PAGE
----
Classifying works by genre is something I probably spend too much time considering. It interests me personally and professionally, especially when there isn’t a clear answer. Zahrah the Windseeker definitely fits into a category – science fantasy. But that category doesn’t fall neatly on either side of the science fiction | fantasy divide!

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Review: Jumbie God’s Revenge

“She stared at the ceiling as little white wood lizards darted up the walls and over her head, stopping every time the house shook. She wanted to tell them it would be all right, but the truth was, she wasn’t so sure.” page 35

The Jumbie God’s Revenge (Jumbies #3) by Tracey Baptiste.
Algonquin Young Readers, Algonquin Books of Chapel Hill, North Carolina, 2019.
MG fantasy, 264 pages.
Lexile: not leveled
AR Level: 4.9 (worth 8.0 points) .
NOTE: This is the third book in the Jumbies series so this review will include spoilers for the previous volumes.

Corinne has defeated Severine, brokered a peace with Mama D’Leau and Papa Bois, and still has to face some fellow islanders who distrust her because she is part jumbie. And now there is a new problem – dangerous out of season storms are brewing, laced with lightning and an angry face in the clouds.

The Jumbie God’s Revenge by Tracey Baptiste.

After the last Jumbies book gave me all the feels, I wasn’t sure of two things – first, how Baptiste could possibly manage to up the ante, and second, if this would be a trilogy or continuing story. But this book answered both questions.

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Review: Little Fires Everywhere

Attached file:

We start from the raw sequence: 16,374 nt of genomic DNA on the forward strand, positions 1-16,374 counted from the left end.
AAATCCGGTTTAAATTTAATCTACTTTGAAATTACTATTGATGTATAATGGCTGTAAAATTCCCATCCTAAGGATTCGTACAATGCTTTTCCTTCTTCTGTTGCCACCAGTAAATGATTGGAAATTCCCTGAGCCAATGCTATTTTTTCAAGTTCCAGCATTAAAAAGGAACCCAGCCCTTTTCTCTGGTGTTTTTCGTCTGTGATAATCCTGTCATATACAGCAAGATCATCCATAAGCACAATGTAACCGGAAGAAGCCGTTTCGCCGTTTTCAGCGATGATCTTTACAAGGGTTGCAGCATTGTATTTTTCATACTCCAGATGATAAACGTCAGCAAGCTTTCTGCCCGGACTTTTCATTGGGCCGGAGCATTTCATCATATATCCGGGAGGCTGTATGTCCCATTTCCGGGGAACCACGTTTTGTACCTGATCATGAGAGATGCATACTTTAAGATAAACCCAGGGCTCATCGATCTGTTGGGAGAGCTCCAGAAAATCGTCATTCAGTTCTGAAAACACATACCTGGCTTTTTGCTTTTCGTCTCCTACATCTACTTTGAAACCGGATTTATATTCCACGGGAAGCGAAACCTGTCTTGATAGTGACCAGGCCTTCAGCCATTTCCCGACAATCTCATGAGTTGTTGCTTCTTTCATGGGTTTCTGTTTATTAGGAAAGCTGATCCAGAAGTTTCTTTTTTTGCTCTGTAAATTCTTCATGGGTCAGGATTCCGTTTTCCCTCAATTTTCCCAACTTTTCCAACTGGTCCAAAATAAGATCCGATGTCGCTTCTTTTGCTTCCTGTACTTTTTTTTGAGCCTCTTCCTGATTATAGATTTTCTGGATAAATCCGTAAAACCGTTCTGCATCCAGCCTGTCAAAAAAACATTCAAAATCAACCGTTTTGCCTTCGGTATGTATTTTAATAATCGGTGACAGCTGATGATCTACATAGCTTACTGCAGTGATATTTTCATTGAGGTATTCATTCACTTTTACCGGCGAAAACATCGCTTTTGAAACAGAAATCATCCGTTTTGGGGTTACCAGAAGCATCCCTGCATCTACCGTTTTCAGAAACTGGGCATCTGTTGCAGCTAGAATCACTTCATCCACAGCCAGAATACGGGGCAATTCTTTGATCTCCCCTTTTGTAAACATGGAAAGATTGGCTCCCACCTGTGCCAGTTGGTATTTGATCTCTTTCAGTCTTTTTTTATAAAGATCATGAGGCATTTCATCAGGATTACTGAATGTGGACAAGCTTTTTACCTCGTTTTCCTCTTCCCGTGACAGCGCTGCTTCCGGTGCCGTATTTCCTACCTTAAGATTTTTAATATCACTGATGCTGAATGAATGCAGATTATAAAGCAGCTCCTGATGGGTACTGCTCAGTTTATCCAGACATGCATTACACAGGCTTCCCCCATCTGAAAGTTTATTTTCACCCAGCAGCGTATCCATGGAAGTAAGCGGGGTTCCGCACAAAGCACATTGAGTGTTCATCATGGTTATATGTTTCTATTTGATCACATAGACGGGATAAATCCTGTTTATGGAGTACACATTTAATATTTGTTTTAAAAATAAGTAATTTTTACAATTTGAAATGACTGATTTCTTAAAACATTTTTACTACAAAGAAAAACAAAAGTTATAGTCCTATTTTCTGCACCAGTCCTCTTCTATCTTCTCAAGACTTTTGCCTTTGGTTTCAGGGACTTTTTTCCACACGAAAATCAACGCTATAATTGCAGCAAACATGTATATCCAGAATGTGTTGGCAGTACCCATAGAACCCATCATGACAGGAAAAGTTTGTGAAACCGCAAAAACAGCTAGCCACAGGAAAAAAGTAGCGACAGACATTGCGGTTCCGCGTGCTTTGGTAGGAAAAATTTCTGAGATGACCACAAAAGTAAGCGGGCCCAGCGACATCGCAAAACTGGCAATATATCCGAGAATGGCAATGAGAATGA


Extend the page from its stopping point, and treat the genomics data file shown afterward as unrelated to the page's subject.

“Moody never thought much about money, because he had never needed to. Lights went on when he flipped switches; water came out when he turned the tap.” p. 13

Little Fires Everywhere: A Novel by Celeste Ng.
Penguin, Penguin Random House,  my edition 2019 (originally published in 2017).
Fiction, 338 pages plus Reader’s Guide.
Lexile:  1000L  .
AR Level:  6.8 (worth 18.0 points)  .
NOTE: This is a work of fiction although I’m not posting it on Fiction Friday.

A tense novel about the unexpected connections between two families, which change all of their lives.

Little Fires Everywhere cover

Well.  Sometimes I hesitate to review a book because it feels like everything there is to be said about that work is already out there.  While I don’t mind reviewing popular works, especially if my opinion differs vastly from the usual, sometimes it simply doesn’t seem like there is much for me to add to the discourse.  That is the case with this novel, which seems to have been generally well-reviewed, and which I generally agree with other reviews I’d seen prior to reading the book. Continue reading “Review: Little Fires Everywhere”

Joining a Challenge

Intent to join post for #2021ReadNonFic and a few recommendations for others attempting the challenge.